In the coming months, it will make changes to simplify Tweets including what counts toward your 140 characters. So for instance, @names in replies and media attachments (like photos, GIFs, videos and polls) will no longer 'use up' valuable characters.

"When replying to a tweet, @names will no longer count toward the 140-character count. This will make having conversations on Twitter easier and more straightforward, no more penny-pinching your words to ensure they reach the whole group," Twitter said in a blog post on Tuesday.

“When you add attachments like photos, GIFs, videos, polls or quote tweets, that media will no longer count as characters within your tweet. More room for words!," it added.

Over the past decade, the tweet has evolved from a simple 140-character text message to a rich canvas for creative expression featuring photos, videos, hashtags, Vines and more.

When it come to goodbye, 'the changes will help simplify the rules around Tweets that start with a username. New Tweets that begin with a username will reach all your followers. (That means you'll no longer have to use the '@' convention, which people currently use to broadcast tweets broadly.)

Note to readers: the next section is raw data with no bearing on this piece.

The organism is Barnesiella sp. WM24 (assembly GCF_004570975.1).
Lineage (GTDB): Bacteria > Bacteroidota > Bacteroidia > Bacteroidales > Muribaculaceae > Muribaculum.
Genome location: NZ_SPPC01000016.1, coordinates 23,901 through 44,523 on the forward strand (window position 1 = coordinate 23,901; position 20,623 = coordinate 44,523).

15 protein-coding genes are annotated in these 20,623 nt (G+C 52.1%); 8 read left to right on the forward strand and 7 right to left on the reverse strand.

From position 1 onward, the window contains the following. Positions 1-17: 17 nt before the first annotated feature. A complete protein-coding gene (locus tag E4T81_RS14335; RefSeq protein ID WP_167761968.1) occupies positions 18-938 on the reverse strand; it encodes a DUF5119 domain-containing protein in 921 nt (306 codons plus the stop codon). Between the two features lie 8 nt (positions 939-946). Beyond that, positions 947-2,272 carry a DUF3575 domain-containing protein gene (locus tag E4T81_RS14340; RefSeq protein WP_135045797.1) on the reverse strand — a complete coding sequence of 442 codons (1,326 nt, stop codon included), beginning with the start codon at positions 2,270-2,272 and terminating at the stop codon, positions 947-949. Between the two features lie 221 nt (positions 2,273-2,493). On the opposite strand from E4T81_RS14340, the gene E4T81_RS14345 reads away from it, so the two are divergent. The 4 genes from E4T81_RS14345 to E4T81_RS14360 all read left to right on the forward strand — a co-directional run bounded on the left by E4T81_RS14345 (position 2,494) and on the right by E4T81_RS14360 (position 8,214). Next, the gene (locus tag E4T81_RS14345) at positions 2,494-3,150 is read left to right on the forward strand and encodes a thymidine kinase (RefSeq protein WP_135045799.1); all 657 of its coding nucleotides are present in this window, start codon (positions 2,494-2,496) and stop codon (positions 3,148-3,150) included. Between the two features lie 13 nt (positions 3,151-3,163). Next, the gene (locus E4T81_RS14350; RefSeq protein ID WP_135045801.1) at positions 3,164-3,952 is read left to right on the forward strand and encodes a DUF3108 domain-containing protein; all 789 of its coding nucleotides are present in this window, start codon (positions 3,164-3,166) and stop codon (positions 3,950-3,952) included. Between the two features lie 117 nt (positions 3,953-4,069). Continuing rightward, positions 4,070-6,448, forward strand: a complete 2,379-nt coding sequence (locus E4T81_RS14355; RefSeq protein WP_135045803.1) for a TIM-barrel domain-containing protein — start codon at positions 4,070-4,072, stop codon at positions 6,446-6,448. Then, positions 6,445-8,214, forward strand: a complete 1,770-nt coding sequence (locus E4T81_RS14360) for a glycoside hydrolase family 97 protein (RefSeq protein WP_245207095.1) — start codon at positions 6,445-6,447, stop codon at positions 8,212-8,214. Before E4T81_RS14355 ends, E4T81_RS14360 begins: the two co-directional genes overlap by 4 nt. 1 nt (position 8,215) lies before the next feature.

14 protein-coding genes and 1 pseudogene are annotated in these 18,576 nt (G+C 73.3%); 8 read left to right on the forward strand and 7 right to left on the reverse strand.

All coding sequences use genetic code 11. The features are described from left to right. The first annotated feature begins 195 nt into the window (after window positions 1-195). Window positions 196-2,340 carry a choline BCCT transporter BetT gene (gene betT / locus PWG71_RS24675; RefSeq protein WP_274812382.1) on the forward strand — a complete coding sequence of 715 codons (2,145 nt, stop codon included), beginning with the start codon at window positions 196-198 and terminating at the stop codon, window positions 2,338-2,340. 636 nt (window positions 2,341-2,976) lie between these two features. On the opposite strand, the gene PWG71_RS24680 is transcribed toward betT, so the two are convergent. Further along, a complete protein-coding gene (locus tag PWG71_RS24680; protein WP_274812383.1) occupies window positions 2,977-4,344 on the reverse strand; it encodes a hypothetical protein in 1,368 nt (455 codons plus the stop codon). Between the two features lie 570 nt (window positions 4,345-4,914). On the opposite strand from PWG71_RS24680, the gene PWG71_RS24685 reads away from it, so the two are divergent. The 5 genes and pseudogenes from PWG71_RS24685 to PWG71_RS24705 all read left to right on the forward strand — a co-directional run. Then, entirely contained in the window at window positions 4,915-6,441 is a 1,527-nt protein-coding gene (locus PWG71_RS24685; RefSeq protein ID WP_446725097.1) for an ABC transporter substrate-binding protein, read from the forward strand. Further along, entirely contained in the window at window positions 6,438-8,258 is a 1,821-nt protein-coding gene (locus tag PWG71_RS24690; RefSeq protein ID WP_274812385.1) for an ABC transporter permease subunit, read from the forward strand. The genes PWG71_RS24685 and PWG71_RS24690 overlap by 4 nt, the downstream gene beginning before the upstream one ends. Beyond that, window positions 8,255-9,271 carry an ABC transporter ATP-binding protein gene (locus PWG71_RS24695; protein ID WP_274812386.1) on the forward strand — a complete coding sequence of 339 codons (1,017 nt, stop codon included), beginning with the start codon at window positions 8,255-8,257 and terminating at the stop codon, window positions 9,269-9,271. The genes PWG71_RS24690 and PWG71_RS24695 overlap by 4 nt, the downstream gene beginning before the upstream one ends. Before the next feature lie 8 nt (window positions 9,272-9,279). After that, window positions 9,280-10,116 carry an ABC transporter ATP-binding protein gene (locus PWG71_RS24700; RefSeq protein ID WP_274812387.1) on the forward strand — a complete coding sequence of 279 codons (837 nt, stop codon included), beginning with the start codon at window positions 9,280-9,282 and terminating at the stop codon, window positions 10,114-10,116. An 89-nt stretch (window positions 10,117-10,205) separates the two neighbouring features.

If you want a reply to be seen by all your followers, you will be able to retweet it to signal that you intend for it to be viewed more broadly.

"These updates will be available over the coming months. We're notifying you and our developers so that everything works as it should when we roll these changes out," Twitter announced. In addition to these changes, Twitter has plans to help you get even more from your tweets.

It is exploring ways to make existing uses easier and enable new ones, all without compromising the unique brevity and speed that make Twitter the best place for live commentary, connections and conversations.

According to Twitter, there is still time for you to tweet in 10,000 characters and its original 140-character limit is here to stay.

Appearing on a TV show recently, Twitter CEO Jack Dorsey said that the 140-character limit is "a beautiful constraint" and that Twitter "will never lose that feeling"."It's (140-characters) staying. It's a good constraint for us, and it allows for of-the-moment brevity... We're changing a lot. We're always going to make Twitter better," he was quoted as saying.

Earlier in January, media reports said that Twitter is building a new feature that will allow users to tweet longer than its traditional 140-character limit. The 140-character limit has been around as long as Twitter has been and has become part of the product's personality.